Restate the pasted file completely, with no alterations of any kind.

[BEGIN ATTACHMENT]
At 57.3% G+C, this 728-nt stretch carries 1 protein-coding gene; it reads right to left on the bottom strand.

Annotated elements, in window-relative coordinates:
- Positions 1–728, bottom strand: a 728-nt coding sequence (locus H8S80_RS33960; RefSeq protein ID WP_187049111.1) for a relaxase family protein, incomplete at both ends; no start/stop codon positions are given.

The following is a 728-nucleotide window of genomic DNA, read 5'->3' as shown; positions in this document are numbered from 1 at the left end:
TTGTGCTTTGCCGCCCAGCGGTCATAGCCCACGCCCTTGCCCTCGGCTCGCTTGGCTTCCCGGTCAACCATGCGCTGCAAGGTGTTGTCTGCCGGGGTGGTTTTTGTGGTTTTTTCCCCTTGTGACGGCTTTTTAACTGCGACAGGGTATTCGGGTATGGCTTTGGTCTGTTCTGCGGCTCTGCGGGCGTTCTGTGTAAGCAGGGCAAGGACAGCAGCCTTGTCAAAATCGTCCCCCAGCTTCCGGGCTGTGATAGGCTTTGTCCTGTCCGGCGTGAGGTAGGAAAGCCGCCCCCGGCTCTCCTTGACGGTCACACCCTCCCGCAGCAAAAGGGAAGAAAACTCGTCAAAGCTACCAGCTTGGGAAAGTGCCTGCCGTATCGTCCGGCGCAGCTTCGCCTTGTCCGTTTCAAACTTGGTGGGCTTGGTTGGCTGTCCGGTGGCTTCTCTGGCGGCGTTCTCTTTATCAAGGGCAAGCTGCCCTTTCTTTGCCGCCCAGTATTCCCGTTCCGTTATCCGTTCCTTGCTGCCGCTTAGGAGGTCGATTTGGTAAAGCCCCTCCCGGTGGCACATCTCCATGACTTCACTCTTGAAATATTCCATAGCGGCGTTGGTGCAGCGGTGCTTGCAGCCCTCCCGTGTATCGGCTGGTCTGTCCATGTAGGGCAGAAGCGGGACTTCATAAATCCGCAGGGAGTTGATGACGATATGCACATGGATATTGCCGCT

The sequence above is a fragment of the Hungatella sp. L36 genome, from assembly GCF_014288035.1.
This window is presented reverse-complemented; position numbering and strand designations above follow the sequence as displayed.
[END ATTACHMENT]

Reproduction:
At 57.3% G+C, this 728-nt stretch carries 1 protein-coding gene; it reads right to left on the bottom strand.

Annotated elements, in window-relative coordinates:
- Positions 1–728, bottom strand: a 728-nt coding sequence (locus H8S80_RS33960; RefSeq protein ID WP_187049111.1) for a relaxase family protein, incomplete at both ends; no start/stop codon positions are given.

The following is a 728-nucleotide window of genomic DNA, read 5'->3' as shown; positions in this document are numbered from 1 at the left end:
TTGTGCTTTGCCGCCCAGCGGTCATAGCCCACGCCCTTGCCCTCGGCTCGCTTGGCTTCCCGGTCAACCATGCGCTGCAAGGTGTTGTCTGCCGGGGTGGTTTTTGTGGTTTTTTCCCCTTGTGACGGCTTTTTAACTGCGACAGGGTATTCGGGTATGGCTTTGGTCTGTTCTGCGGCTCTGCGGGCGTTCTGTGTAAGCAGGGCAAGGACAGCAGCCTTGTCAAAATCGTCCCCCAGCTTCCGGGCTGTGATAGGCTTTGTCCTGTCCGGCGTGAGGTAGGAAAGCCGCCCCCGGCTCTCCTTGACGGTCACACCCTCCCGCAGCAAAAGGGAAGAAAACTCGTCAAAGCTACCAGCTTGGGAAAGTGCCTGCCGTATCGTCCGGCGCAGCTTCGCCTTGTCCGTTTCAAACTTGGTGGGCTTGGTTGGCTGTCCGGTGGCTTCTCTGGCGGCGTTCTCTTTATCAAGGGCAAGCTGCCCTTTCTTTGCCGCCCAGTATTCCCGTTCCGTTATCCGTTCCTTGCTGCCGCTTAGGAGGTCGATTTGGTAAAGCCCCTCCCGGTGGCACATCTCCATGACTTCACTCTTGAAATATTCCATAGCGGCGTTGGTGCAGCGGTGCTTGCAGCCCTCCCGTGTATCGGCTGGTCTGTCCATGTAGGGCAGAAGCGGGACTTCATAAATCCGCAGGGAGTTGATGACGATATGCACATGGATATTGCCGCT

The sequence above is a fragment of the Hungatella sp. L36 genome, from assembly GCF_014288035.1.
This window is presented reverse-complemented; position numbering and strand designations above follow the sequence as displayed.